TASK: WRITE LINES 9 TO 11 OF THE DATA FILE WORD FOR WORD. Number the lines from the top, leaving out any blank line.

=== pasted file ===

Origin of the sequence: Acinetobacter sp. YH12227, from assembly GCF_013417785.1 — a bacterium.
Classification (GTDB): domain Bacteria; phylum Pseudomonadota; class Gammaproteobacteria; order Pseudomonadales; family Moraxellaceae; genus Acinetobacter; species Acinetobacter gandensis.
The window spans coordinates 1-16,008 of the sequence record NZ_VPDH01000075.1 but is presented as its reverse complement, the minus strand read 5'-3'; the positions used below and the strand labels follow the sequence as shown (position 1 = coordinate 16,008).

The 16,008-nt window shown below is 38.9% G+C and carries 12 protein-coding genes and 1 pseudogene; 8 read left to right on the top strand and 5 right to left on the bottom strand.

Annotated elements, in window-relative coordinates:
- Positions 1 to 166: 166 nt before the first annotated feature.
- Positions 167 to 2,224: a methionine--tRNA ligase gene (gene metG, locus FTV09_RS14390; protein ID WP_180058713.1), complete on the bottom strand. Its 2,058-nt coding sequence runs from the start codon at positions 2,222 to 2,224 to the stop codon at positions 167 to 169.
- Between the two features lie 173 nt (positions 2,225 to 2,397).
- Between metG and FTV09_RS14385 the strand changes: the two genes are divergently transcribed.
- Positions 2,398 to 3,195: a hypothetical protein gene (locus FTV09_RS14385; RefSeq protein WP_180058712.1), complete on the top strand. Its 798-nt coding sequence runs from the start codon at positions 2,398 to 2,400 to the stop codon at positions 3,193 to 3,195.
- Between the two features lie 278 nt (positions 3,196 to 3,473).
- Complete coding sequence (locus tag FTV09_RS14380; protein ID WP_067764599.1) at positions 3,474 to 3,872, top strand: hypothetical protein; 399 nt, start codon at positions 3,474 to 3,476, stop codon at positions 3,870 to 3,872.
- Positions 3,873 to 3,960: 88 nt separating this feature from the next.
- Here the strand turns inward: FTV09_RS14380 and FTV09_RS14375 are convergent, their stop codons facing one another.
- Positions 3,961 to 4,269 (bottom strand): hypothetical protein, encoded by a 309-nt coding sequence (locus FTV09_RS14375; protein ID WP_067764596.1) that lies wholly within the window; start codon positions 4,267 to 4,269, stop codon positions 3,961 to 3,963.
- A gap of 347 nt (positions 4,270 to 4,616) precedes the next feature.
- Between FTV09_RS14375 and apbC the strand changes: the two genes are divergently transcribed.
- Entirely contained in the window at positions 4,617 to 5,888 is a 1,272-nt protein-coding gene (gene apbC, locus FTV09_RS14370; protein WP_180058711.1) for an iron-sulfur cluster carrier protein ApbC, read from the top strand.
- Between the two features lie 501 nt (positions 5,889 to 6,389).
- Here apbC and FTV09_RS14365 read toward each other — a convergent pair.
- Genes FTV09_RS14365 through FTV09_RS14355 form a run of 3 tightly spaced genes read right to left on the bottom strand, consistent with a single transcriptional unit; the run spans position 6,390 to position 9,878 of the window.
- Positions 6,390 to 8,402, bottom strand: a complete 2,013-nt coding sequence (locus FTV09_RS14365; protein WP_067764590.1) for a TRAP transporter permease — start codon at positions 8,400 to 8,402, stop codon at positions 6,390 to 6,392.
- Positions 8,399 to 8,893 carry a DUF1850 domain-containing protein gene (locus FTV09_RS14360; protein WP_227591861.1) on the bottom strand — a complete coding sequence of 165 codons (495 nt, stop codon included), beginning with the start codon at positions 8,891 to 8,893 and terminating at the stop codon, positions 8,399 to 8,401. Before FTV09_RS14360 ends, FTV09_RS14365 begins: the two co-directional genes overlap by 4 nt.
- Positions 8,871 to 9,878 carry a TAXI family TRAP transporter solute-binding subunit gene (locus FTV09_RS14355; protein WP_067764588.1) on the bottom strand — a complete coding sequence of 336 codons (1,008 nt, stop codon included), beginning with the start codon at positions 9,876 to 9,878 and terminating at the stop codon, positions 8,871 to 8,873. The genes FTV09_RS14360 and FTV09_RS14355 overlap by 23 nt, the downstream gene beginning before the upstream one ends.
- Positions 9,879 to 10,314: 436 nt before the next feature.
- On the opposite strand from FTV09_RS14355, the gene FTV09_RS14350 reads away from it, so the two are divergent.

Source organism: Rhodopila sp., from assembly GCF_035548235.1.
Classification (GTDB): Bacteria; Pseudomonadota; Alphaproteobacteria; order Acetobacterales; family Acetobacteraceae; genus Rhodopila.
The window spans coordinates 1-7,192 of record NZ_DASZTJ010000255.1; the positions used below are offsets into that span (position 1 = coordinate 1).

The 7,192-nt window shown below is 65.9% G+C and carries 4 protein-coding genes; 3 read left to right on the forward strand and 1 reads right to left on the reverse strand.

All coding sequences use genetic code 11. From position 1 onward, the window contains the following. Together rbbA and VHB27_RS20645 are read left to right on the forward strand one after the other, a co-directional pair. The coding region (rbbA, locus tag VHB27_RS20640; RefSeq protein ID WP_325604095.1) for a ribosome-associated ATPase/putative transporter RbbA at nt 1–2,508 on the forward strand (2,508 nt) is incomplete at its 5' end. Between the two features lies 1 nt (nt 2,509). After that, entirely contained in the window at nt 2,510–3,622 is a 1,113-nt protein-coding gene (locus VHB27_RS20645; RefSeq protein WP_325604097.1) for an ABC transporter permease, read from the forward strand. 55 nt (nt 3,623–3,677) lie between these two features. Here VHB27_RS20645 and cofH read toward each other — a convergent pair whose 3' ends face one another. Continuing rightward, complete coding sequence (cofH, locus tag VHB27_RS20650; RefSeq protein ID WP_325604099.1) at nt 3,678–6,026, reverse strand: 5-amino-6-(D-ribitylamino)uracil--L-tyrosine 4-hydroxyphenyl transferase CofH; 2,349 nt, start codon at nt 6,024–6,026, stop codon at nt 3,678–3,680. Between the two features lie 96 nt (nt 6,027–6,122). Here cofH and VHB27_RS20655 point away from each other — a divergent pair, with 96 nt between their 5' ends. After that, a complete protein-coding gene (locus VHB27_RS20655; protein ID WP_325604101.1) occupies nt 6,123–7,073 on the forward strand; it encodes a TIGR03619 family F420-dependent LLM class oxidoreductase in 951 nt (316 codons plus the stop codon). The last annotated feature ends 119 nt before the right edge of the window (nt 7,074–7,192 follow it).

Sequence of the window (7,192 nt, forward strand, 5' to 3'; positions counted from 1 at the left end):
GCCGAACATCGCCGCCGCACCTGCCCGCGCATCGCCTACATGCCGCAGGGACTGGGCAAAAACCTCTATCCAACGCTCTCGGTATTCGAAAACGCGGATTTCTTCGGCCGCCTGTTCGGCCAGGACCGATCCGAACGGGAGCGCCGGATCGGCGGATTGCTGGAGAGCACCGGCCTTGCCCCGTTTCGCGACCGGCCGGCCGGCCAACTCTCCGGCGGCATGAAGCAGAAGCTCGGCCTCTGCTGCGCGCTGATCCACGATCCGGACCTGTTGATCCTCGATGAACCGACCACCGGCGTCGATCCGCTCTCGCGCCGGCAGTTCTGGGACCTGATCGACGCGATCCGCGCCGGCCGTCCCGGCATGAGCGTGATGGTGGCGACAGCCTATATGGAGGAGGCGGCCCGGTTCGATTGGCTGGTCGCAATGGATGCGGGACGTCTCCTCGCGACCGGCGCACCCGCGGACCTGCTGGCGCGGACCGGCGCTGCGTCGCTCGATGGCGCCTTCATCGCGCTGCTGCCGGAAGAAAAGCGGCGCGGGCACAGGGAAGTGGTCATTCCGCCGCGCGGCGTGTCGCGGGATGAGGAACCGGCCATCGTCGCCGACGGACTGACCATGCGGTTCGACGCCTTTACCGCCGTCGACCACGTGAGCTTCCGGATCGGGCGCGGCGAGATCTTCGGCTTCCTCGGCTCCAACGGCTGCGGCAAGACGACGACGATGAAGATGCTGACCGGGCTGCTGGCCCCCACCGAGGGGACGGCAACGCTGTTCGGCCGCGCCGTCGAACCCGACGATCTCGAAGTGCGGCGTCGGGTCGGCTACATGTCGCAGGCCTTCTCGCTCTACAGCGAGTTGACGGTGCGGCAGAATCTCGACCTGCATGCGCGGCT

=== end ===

- Between metG and FTV09_RS14385 the strand changes: the two genes are divergently transcribed.
- Positions 2,398 to 3,195: a hypothetical protein gene (locus FTV09_RS14385; RefSeq protein WP_180058712.1), complete on the top strand. Its 798-nt coding sequence runs from the start codon at positions 2,398 to 2,400 to the stop codon at positions 3,193 to 3,195.
- Between the two features lie 278 nt (positions 3,196 to 3,473).